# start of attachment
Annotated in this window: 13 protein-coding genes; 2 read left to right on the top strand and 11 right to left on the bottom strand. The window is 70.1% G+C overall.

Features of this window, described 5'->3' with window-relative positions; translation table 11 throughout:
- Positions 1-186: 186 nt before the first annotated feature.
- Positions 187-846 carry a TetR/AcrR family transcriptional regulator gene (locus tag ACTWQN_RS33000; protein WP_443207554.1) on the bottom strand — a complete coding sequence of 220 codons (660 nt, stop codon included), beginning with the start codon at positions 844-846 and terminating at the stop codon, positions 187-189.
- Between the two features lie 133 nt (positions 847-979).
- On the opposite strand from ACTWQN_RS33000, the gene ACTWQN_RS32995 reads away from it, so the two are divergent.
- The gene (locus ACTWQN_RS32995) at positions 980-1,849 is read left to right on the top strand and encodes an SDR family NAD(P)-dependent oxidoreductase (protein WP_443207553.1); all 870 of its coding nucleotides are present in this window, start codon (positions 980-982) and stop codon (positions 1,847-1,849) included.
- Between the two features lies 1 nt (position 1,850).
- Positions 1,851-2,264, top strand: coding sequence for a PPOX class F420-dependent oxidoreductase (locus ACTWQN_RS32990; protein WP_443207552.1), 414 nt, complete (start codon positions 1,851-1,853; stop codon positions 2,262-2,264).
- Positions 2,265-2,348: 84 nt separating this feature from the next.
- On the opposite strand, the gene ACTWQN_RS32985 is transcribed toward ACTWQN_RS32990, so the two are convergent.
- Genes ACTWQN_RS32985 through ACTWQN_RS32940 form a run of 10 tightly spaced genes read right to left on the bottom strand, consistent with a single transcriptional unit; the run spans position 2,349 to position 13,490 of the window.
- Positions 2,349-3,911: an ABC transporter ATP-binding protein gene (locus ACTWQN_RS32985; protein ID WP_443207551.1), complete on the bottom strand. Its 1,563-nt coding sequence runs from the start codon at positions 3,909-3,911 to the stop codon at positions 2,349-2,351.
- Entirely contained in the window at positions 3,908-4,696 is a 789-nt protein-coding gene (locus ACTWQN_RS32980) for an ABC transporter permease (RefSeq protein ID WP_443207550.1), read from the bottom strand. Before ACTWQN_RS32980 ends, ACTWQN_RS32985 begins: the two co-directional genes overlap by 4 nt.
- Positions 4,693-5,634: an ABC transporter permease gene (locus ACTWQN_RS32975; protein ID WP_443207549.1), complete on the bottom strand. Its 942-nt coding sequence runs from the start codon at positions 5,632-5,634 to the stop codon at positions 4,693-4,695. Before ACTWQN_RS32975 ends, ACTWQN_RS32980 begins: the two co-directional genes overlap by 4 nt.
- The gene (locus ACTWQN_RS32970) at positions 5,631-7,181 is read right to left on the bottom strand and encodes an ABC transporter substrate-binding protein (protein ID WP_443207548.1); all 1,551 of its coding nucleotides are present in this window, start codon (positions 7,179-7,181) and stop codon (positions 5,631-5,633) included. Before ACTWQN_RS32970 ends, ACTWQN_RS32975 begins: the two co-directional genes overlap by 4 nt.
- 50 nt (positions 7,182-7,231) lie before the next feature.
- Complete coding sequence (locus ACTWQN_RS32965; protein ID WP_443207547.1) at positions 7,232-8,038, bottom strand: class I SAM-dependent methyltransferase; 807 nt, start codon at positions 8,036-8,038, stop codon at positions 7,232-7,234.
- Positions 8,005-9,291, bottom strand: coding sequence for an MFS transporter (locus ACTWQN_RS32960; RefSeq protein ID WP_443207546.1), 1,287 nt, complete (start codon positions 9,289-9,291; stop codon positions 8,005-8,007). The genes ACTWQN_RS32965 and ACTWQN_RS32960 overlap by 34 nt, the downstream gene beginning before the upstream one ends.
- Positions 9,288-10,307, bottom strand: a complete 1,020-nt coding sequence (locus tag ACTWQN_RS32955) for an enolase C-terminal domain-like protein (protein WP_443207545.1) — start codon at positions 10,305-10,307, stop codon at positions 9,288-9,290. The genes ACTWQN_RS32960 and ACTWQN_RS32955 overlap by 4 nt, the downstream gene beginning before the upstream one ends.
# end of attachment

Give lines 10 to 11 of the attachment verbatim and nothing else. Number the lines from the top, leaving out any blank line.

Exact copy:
- Positions 2,265-2,348: 84 nt separating this feature from the next.
- On the opposite strand, the gene ACTWQN_RS32985 is transcribed toward ACTWQN_RS32990, so the two are convergent.